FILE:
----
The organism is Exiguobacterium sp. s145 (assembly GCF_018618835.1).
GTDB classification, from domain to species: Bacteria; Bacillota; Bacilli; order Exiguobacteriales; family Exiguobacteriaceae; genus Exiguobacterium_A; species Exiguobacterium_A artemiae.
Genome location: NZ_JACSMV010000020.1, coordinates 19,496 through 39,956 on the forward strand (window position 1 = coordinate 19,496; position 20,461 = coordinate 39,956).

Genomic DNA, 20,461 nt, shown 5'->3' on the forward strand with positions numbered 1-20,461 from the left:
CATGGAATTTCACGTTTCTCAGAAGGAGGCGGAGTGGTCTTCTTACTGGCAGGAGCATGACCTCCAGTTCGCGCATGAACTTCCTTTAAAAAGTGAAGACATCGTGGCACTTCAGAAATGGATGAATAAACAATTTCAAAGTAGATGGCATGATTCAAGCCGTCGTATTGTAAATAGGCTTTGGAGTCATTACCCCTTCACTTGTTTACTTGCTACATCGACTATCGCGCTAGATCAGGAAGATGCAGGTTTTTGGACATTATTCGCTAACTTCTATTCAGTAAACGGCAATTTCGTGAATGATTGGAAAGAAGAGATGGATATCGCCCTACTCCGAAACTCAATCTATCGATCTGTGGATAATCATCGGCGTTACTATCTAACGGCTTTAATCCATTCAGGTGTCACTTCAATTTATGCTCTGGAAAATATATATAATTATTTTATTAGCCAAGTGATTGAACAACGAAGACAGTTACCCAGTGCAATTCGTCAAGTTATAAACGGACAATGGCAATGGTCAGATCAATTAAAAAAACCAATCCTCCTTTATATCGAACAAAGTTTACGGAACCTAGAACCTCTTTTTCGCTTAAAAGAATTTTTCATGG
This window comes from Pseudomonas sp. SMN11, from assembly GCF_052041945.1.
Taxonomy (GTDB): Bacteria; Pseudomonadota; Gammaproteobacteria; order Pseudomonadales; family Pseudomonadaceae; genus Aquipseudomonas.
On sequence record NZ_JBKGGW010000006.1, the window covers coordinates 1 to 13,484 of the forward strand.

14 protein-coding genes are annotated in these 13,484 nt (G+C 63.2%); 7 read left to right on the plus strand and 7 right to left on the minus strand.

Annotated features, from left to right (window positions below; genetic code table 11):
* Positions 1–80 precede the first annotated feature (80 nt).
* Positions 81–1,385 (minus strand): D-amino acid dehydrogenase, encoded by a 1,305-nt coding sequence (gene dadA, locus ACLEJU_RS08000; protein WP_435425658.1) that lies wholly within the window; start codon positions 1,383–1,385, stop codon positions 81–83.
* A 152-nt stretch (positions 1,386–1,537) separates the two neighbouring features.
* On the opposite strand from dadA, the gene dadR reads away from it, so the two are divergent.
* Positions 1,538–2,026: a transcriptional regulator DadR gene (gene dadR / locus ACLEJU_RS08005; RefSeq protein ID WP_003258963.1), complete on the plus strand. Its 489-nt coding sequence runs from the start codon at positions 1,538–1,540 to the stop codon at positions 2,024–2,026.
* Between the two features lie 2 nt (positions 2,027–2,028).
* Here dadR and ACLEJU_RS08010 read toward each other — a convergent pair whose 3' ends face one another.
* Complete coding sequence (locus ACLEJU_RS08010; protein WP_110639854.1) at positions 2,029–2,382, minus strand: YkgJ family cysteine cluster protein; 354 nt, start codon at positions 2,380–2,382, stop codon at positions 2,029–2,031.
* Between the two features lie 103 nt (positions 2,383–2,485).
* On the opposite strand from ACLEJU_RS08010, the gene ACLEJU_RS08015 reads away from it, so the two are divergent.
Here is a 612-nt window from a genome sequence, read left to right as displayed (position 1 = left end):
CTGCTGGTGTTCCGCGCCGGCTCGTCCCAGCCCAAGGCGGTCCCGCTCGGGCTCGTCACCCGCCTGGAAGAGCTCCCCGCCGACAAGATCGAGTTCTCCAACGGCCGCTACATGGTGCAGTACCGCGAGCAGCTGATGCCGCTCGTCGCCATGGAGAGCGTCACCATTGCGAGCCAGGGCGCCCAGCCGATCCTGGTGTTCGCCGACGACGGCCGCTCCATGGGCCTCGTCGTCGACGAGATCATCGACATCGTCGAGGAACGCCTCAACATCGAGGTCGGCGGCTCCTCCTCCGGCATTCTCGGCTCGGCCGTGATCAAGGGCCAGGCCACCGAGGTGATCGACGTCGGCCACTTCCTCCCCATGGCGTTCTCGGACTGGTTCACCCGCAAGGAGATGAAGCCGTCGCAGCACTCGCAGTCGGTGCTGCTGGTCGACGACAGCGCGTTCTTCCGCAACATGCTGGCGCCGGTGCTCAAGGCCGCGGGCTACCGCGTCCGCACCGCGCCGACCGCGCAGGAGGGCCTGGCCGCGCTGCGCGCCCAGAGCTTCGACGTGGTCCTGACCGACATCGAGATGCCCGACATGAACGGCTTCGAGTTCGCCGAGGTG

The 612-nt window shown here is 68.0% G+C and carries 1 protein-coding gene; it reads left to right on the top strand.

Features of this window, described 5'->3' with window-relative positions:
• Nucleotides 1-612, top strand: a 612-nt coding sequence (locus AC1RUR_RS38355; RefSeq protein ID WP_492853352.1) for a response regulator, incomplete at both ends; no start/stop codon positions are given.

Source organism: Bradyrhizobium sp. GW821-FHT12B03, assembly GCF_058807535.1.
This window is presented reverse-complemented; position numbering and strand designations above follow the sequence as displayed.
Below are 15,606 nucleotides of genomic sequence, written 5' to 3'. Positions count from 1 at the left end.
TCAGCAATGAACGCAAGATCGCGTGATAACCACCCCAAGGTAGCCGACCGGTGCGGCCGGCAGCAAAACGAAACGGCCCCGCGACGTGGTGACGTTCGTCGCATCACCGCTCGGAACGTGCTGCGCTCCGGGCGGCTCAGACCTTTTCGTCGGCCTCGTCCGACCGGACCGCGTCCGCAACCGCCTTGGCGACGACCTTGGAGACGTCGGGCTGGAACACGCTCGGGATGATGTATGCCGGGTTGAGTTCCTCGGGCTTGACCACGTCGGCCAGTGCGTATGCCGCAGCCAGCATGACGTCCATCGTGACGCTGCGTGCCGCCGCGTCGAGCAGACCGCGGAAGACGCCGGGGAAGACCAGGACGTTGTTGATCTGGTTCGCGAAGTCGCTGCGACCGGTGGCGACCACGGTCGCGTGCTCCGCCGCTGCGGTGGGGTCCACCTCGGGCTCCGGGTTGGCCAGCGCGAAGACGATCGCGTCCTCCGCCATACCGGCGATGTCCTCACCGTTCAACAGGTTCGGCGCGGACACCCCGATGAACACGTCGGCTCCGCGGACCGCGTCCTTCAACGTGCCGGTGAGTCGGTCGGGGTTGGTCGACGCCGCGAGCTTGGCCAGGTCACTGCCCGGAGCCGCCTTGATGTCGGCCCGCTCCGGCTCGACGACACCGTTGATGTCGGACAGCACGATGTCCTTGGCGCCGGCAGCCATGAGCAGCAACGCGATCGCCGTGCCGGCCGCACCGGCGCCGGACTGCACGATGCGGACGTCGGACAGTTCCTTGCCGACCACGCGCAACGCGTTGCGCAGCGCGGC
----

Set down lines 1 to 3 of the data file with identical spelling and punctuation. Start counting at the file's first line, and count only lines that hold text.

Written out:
The organism is Exiguobacterium sp. s145 (assembly GCF_018618835.1).
GTDB classification, from domain to species: Bacteria; Bacillota; Bacilli; order Exiguobacteriales; family Exiguobacteriaceae; genus Exiguobacterium_A; species Exiguobacterium_A artemiae.
Genome location: NZ_JACSMV010000020.1, coordinates 19,496 through 39,956 on the forward strand (window position 1 = coordinate 19,496; position 20,461 = coordinate 39,956).